Finally: if you’re storing your user information in a modern cache like memcached/redis, it’s not uncommon over a VPC to achieve cache GET times of 5ms or below, which is extremely fast. I’ve personally used DynamoDB on Amazon in the past as a session store, and consistently achieved 1ms cache retrieval times. Because caching systems are so fast, there’s very little performance overhead when retrieving users in this manner.
One of the main selling points of JWTs are cryptographic signatures. Because JWTs are cryptographically signed, a receiving party can verify that the JWT is valid, and trusted.
But… what would you say if I told you that in pretty much every single web framework created over the last 20 years, you could also get the benefits of cryptographic signatures when using plain old session cookies?
Well, you can =)
Most web frameworks cryptographically sign (and many encrypt!) your cookies for you automatically. This means that you get the exact same benefits as using JWT signatures without using JWTs themselves.
In fact, in most web authentication cases, the JWT data is stored in a session cookie anyways, meaning that there are now two levels of signing. One on the cookie itself, and one on the JWT.
While having two levels of signing may sound like a good idea, it is not. You get no security benefits, and you’ve now got to spend twice as long on CPU cycles to validate both signatures. Not really ideal for web environments where milliseconds are important. This is especially true in single threaded environments (cough cough nodejs) where number crunching can block your main event loop.
If JWTs suck, then what’s a better solution? Plain old sessions!
If you’re building a simple website like the ones described above, then your best bet is to stick with boring, simple, and secure server side sessions. Instead of storing a user ID inside of a JWT, then storing a JWT inside of a cookie: just store the user ID directly inside of the cookie and be done with it.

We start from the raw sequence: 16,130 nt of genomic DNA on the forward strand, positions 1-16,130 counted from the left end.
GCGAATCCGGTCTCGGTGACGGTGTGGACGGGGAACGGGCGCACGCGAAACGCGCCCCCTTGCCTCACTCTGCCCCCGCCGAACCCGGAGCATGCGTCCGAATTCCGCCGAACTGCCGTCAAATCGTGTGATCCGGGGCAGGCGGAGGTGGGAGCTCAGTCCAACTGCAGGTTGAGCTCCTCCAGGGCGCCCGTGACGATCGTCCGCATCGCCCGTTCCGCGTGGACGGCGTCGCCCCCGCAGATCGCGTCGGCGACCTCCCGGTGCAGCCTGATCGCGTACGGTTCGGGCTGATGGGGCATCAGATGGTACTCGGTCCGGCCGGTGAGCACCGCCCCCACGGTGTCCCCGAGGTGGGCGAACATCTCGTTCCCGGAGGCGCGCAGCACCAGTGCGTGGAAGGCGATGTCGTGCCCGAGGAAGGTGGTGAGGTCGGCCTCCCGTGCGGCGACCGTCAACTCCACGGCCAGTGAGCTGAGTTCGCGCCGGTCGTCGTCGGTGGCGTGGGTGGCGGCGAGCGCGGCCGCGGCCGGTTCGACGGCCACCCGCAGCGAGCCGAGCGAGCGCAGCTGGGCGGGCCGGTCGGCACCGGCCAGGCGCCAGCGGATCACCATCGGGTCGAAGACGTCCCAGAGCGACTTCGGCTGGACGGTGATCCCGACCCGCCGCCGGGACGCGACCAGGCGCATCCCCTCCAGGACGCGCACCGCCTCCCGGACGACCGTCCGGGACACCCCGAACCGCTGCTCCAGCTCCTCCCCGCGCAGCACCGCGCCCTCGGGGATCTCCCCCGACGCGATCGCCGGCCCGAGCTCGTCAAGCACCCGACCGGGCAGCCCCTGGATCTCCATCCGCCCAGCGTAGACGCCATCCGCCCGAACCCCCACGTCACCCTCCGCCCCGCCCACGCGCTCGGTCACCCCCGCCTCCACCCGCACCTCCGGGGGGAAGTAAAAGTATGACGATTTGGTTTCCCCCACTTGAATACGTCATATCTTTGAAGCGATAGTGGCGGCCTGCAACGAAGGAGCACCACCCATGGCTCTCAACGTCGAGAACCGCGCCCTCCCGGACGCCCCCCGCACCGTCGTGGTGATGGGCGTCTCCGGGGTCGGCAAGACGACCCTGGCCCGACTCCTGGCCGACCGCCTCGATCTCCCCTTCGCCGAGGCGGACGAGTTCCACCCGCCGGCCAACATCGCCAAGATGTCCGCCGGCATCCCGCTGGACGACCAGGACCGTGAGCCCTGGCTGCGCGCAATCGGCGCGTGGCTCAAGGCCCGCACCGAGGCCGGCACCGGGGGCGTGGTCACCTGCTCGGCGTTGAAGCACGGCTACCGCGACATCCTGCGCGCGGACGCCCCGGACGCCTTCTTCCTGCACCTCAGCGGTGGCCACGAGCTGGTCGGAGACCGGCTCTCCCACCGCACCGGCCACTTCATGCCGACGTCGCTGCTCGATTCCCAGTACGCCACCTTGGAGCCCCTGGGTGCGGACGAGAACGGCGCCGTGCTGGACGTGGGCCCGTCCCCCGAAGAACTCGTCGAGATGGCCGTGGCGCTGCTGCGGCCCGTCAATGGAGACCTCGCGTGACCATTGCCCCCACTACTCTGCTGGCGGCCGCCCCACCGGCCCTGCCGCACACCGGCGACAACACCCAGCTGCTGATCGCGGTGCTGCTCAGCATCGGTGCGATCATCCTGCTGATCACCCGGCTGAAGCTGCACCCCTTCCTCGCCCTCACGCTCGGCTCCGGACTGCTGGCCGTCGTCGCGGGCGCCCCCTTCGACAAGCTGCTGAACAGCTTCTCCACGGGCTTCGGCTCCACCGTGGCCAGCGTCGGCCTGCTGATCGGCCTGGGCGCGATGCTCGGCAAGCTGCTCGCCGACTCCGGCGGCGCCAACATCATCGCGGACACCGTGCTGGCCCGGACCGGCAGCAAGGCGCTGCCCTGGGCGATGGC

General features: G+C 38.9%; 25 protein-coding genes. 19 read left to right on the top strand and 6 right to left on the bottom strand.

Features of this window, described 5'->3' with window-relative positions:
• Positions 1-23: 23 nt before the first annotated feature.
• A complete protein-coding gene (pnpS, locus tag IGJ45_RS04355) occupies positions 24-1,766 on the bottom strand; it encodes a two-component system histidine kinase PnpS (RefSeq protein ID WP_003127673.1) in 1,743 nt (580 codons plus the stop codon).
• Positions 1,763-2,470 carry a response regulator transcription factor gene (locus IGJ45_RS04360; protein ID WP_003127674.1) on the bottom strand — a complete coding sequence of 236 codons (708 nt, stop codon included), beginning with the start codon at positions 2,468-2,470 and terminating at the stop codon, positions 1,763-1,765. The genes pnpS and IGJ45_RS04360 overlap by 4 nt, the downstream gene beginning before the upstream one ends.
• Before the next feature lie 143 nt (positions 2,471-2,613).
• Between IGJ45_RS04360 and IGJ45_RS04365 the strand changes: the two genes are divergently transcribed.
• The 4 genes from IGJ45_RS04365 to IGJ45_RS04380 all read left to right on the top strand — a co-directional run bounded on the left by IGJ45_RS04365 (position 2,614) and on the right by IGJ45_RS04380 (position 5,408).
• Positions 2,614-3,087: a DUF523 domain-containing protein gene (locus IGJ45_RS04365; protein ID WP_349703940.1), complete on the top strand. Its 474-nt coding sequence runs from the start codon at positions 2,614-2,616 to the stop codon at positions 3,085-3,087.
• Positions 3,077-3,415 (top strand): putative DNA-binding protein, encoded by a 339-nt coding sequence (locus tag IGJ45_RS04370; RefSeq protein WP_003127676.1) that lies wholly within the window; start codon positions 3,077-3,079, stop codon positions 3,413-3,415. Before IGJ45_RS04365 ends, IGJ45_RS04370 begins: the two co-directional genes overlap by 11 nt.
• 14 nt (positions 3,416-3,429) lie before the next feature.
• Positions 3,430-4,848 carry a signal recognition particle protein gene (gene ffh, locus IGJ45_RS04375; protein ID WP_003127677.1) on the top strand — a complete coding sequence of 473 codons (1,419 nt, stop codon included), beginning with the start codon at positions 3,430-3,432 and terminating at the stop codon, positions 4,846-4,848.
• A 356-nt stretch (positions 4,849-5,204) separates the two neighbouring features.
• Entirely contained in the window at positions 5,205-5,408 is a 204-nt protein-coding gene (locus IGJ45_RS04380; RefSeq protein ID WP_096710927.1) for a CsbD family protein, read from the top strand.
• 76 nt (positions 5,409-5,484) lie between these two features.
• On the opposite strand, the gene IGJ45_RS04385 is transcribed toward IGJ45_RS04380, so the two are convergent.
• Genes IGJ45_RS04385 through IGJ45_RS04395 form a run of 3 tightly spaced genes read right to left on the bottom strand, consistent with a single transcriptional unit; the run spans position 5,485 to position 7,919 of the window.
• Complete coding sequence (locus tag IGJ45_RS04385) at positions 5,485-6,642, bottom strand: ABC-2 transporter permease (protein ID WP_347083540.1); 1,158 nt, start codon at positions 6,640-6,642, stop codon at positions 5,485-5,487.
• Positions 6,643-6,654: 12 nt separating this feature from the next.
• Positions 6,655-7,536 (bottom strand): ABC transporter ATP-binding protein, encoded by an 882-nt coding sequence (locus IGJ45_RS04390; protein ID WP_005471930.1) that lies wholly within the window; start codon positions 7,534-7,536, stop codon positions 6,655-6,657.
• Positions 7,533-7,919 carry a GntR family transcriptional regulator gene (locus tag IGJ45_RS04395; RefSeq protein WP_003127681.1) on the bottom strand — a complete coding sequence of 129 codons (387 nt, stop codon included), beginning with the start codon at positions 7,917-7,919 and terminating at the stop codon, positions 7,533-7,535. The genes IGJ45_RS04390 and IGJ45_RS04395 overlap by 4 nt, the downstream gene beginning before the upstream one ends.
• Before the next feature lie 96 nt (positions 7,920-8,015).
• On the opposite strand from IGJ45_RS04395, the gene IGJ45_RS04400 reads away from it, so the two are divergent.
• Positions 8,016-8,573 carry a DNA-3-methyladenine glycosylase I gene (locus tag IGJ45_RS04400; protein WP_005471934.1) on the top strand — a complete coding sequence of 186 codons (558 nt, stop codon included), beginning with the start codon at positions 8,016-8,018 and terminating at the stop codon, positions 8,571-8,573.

If your website is popular and has many users, cache your sessions in a backend like memcached or redis, and you can easily scale your service with very little hassle.
Excellent quality web frameworks like Django know this, which is why they operate this way.
It’s important to note that I don’t hate JWTs. I just think they’re useless for a majority of websites. With that said, however, there are several cases in which JWTs can be useful.
If you’re building API services that need to support server-to-server or client-to-server (like a mobile app or single page app (SPA)) communication, using JWTs as your API tokens is a very smart idea. In this scenario:
For these types of API services, JWTs make perfect sense because clients will be making requests frequently, with limited scope, and usually authentication data can be persisted in a stateless way without too much dependence on user data.
If you’re building any type of service where you need three or more parties involved in a request, JWTs can also be useful. In this case the requesting party will have a token to prove their identity, and can forward it to the third (or 4th ... nth) service without needing to incur a real-time validation each and every time.
Finally: if you’re using user federation (things like single sign-on and OpenID Connect), JWTs become important because you need a way to validate a user’s identity via a third party. Thanks to cryptographic signing, JWTs make a valuable addition to federated user protocols.
When you start building your next website, just rely on your web framework’s default authentication libraries and tools, and stop trying to shove JWTs into the mix unnecessarily.